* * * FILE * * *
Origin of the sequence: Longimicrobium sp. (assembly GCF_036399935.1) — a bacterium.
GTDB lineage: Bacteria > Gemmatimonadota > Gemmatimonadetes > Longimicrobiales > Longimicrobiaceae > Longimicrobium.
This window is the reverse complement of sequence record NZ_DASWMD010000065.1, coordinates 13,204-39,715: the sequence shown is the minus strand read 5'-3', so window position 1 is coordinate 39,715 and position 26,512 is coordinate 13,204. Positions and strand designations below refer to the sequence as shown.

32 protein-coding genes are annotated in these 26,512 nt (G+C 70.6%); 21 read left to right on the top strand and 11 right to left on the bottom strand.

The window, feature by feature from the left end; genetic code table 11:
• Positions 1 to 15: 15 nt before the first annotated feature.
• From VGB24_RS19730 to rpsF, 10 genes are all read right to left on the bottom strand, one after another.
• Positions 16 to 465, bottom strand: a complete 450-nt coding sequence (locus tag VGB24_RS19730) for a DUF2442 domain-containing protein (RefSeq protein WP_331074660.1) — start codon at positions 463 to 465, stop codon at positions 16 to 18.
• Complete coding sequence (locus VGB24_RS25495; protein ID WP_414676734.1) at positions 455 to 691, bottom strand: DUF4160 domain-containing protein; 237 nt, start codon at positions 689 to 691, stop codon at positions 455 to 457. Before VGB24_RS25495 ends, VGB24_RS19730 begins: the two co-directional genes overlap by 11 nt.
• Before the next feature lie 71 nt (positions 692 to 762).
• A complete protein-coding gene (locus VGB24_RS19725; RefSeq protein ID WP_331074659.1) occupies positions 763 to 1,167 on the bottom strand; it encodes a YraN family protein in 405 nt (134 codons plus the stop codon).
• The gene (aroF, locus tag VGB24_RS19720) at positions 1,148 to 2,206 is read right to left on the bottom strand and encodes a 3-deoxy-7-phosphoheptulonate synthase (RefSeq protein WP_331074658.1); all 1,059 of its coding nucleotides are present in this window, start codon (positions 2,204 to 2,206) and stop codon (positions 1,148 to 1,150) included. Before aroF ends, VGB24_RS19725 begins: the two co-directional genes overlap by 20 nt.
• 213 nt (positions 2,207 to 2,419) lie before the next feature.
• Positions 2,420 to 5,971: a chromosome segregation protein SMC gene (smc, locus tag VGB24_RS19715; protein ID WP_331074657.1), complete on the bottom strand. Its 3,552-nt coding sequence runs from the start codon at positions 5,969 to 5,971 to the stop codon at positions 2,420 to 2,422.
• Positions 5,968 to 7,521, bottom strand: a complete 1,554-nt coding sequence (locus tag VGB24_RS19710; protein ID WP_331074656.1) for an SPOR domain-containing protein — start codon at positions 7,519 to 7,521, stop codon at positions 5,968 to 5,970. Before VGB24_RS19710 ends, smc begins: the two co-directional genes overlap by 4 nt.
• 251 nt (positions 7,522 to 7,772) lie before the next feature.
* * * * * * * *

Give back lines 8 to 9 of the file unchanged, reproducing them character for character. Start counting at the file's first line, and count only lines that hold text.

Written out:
• Positions 16 to 465, bottom strand: a complete 450-nt coding sequence (locus tag VGB24_RS19730) for a DUF2442 domain-containing protein (RefSeq protein WP_331074660.1) — start codon at positions 463 to 465, stop codon at positions 16 to 18.
• Complete coding sequence (locus VGB24_RS25495; protein ID WP_414676734.1) at positions 455 to 691, bottom strand: DUF4160 domain-containing protein; 237 nt, start codon at positions 689 to 691, stop codon at positions 455 to 457. Before VGB24_RS25495 ends, VGB24_RS19730 begins: the two co-directional genes overlap by 11 nt.